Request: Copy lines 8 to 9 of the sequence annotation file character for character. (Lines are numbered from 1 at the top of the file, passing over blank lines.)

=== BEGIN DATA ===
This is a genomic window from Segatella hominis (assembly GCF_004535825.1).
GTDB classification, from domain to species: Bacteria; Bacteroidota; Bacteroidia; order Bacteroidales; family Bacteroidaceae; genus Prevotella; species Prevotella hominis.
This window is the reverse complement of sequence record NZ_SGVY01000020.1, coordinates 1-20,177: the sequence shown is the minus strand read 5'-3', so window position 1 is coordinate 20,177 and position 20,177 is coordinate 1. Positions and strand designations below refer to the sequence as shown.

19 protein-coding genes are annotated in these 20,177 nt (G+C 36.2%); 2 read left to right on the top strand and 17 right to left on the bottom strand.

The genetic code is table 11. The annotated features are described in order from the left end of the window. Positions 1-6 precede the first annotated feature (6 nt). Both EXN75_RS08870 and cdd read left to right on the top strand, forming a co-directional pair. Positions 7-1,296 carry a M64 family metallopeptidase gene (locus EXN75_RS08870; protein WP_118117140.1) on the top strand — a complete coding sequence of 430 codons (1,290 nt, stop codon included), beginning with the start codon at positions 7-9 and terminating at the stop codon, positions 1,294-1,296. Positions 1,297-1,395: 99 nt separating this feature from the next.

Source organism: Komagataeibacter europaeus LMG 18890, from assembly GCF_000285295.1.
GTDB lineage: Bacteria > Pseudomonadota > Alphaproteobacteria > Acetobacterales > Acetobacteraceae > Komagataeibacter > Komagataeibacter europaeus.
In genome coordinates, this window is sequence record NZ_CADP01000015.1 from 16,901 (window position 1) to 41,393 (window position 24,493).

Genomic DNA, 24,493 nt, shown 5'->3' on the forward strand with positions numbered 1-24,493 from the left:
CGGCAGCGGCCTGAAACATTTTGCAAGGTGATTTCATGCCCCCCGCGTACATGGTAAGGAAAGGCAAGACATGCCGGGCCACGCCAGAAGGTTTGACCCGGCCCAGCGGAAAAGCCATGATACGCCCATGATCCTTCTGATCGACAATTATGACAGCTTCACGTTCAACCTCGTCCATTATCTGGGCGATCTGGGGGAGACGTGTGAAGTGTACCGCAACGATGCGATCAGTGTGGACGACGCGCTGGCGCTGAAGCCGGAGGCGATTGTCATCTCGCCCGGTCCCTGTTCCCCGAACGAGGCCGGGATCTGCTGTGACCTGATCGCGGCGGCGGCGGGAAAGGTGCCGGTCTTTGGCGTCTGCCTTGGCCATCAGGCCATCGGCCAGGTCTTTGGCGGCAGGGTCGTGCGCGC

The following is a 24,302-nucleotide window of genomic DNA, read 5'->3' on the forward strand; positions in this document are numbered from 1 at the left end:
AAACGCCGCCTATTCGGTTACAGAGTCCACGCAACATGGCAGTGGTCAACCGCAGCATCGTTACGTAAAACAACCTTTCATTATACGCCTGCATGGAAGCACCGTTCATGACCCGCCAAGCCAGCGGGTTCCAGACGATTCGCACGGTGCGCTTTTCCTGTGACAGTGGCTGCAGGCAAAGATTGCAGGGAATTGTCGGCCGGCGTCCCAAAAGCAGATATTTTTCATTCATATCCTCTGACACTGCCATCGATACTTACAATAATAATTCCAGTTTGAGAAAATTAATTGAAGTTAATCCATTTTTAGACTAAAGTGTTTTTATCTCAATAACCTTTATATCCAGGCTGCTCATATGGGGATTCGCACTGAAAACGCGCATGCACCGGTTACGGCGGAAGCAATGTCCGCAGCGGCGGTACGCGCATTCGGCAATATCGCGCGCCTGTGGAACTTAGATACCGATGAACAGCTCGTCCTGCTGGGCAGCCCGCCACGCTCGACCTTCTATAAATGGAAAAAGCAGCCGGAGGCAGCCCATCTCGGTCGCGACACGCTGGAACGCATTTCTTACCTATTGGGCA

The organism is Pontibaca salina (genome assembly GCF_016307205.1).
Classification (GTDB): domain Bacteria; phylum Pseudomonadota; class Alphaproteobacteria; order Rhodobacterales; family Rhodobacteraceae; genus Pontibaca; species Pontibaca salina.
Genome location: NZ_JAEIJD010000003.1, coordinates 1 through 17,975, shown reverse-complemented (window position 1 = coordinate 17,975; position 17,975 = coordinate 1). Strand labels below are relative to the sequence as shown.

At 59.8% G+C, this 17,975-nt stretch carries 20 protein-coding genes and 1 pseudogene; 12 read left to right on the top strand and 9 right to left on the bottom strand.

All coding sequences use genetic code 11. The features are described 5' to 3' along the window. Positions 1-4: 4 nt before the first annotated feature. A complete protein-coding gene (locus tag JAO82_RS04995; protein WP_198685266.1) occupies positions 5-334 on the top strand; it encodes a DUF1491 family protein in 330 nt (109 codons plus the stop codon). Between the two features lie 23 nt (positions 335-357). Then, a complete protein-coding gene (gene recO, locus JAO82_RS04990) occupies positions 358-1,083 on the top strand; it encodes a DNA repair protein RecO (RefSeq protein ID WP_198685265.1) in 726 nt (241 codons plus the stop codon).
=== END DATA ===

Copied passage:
In genome coordinates, this window is sequence record NZ_CADP01000015.1 from 16,901 (window position 1) to 41,393 (window position 24,493).

Genomic DNA, 24,493 nt, shown 5'->3' on the forward strand with positions numbered 1-24,493 from the left: